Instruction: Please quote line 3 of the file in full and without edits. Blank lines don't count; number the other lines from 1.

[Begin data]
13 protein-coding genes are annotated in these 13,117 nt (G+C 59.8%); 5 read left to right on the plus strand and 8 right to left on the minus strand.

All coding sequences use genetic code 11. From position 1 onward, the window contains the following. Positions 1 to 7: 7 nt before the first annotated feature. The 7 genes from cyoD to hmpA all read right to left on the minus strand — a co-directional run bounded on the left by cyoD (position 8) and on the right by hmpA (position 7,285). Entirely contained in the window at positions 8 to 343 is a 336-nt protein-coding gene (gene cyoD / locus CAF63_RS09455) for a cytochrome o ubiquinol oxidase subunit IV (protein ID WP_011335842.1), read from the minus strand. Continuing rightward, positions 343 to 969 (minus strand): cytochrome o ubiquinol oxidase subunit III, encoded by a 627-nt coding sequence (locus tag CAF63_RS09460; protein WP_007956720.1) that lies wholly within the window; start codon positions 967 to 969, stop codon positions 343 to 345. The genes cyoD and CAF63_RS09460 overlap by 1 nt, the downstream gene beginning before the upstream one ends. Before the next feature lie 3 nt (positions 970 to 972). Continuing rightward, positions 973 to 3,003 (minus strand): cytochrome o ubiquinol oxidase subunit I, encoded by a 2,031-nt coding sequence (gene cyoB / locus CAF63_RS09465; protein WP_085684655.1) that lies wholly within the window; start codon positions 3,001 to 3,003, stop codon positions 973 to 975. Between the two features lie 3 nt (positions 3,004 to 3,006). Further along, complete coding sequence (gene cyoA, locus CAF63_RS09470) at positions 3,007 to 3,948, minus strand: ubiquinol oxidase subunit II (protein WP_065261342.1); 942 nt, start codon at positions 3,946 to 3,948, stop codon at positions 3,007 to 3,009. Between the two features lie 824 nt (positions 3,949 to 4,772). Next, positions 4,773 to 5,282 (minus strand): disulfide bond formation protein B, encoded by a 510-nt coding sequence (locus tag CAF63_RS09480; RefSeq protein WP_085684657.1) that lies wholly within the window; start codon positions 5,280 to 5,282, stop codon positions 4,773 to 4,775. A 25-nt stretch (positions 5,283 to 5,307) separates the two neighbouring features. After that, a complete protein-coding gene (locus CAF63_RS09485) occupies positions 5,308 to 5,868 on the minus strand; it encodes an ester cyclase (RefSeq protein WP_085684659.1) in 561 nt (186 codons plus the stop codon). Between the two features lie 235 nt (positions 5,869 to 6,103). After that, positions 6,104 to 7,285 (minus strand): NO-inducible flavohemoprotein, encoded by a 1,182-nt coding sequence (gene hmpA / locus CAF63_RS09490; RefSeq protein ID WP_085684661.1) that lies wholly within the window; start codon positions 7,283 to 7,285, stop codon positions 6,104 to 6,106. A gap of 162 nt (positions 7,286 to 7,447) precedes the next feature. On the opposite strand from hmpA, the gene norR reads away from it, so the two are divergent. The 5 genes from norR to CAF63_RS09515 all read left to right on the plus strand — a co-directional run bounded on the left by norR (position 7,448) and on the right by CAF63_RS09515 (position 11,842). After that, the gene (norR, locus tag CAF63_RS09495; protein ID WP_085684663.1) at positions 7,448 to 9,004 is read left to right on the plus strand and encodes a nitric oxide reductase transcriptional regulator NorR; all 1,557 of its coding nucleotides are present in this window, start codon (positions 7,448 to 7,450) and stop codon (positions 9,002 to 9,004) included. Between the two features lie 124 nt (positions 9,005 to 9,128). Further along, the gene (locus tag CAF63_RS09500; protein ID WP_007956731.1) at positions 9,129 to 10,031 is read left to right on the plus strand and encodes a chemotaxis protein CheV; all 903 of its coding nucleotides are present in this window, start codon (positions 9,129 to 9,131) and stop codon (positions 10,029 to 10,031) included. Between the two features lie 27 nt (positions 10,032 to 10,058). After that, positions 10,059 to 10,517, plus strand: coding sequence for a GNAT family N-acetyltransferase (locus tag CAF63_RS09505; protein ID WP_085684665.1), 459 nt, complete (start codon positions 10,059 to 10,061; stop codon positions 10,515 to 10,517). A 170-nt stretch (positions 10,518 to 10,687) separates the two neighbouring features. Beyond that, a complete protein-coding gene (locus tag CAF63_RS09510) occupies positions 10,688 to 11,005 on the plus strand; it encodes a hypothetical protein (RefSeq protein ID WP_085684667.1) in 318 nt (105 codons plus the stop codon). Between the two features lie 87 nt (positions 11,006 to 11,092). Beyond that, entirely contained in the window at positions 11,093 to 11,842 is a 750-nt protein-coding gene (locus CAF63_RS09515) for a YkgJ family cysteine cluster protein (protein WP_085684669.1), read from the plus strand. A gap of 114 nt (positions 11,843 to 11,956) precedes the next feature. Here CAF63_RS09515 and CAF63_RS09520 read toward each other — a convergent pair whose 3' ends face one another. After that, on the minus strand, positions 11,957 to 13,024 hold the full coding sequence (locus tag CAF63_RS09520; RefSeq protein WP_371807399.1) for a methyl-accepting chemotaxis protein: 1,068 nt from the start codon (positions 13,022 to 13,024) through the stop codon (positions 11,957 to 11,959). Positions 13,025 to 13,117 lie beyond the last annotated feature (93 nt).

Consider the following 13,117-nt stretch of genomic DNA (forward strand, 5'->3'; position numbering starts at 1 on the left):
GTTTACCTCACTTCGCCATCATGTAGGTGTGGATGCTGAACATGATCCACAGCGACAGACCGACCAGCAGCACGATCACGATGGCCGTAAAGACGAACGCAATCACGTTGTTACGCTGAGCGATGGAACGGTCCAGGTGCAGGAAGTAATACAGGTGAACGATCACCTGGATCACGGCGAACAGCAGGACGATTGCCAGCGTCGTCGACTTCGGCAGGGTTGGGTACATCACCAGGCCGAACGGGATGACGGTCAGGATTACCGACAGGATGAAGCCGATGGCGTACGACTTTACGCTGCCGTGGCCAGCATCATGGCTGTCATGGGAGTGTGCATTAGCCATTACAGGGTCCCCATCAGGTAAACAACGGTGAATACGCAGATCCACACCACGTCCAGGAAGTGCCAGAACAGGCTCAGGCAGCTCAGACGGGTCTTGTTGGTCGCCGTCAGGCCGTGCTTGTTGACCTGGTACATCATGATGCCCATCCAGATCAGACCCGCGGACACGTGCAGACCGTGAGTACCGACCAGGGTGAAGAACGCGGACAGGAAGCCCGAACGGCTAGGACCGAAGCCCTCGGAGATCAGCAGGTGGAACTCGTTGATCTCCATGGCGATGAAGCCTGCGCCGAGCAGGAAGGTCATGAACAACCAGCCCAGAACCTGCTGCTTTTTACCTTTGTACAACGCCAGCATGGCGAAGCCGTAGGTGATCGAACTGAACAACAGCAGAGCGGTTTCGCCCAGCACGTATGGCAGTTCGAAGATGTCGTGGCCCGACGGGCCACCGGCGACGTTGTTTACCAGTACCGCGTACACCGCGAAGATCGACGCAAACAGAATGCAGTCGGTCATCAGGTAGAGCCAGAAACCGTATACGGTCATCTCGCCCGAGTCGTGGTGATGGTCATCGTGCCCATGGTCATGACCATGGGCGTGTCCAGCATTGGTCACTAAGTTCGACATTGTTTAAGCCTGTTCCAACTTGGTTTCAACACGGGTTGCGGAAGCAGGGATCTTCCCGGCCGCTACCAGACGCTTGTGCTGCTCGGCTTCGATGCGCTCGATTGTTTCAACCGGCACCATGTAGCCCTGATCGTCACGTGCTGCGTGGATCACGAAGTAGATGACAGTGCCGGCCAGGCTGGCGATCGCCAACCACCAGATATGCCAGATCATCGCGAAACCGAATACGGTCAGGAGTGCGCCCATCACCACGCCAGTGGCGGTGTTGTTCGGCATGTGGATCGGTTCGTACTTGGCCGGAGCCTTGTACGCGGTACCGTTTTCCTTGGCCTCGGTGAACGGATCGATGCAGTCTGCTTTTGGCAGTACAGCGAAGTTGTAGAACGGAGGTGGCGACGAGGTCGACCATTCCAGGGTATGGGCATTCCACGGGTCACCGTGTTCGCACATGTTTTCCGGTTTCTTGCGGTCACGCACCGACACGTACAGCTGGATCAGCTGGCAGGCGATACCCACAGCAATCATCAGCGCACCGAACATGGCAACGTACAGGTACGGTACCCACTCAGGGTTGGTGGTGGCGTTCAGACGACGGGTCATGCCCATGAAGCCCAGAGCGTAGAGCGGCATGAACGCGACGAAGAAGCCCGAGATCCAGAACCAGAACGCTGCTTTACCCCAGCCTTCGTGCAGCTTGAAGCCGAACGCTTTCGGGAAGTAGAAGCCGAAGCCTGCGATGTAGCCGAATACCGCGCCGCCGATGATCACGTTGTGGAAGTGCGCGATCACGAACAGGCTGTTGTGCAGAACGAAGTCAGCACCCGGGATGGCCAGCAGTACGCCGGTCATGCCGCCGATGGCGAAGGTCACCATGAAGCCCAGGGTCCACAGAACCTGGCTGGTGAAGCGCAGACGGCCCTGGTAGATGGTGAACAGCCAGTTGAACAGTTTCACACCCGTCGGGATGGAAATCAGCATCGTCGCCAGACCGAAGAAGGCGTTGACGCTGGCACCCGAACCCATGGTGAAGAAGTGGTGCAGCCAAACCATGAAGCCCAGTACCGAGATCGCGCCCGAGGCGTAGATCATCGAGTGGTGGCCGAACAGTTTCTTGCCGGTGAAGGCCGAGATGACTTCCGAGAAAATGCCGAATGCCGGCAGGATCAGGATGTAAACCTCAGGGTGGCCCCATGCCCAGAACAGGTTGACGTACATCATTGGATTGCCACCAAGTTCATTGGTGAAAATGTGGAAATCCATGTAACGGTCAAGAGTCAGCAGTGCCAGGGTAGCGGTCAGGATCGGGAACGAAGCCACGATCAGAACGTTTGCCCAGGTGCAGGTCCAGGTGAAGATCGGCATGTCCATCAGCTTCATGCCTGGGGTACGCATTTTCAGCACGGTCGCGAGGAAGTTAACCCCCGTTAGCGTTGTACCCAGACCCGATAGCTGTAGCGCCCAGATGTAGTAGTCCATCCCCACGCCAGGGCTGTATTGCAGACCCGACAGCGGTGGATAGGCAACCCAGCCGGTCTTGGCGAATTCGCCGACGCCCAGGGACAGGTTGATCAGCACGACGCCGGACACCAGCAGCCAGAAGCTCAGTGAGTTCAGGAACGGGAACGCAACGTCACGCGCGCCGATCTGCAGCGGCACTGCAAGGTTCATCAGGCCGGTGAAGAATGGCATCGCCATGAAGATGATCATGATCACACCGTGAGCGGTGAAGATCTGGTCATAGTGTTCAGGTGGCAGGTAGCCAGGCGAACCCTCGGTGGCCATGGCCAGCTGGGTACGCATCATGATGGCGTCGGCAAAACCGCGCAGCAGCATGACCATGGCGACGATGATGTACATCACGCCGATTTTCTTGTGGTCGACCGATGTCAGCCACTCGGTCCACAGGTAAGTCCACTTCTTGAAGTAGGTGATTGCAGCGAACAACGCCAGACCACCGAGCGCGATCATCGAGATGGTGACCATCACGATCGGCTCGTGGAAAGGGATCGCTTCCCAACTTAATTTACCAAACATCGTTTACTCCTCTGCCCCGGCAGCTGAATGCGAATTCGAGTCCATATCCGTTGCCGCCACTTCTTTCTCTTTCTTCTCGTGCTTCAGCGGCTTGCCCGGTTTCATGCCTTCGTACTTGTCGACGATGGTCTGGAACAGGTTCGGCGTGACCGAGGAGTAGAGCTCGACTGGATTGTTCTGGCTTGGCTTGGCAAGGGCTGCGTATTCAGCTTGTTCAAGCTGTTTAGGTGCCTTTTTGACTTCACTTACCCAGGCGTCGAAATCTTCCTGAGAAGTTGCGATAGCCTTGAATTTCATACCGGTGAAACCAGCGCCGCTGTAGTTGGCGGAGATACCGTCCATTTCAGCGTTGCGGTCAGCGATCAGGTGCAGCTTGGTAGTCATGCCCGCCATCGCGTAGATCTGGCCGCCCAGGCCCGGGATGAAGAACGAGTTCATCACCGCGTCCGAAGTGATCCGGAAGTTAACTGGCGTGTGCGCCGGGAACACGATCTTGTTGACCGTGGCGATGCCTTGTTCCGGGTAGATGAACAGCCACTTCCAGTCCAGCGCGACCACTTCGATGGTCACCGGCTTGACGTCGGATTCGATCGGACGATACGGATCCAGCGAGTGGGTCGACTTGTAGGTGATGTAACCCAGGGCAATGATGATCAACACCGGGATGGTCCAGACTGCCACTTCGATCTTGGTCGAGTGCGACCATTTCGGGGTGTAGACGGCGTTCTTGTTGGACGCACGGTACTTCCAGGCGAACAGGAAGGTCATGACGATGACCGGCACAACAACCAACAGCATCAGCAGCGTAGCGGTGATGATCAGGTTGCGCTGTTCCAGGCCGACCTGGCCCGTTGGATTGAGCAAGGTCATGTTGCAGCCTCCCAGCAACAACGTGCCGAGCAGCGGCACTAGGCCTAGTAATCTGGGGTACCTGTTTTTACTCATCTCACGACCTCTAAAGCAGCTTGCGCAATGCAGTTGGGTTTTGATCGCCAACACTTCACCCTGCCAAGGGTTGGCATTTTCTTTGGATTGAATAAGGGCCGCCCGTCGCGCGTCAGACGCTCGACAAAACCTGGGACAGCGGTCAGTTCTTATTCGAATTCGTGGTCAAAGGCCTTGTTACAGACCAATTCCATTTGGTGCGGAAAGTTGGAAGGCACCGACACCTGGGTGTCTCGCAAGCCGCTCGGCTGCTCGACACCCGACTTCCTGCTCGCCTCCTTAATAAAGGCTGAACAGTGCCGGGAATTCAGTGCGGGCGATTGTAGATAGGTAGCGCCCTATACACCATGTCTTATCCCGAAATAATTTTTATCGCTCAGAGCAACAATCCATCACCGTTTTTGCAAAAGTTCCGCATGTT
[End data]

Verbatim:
Consider the following 13,117-nt stretch of genomic DNA (forward strand, 5'->3'; position numbering starts at 1 on the left):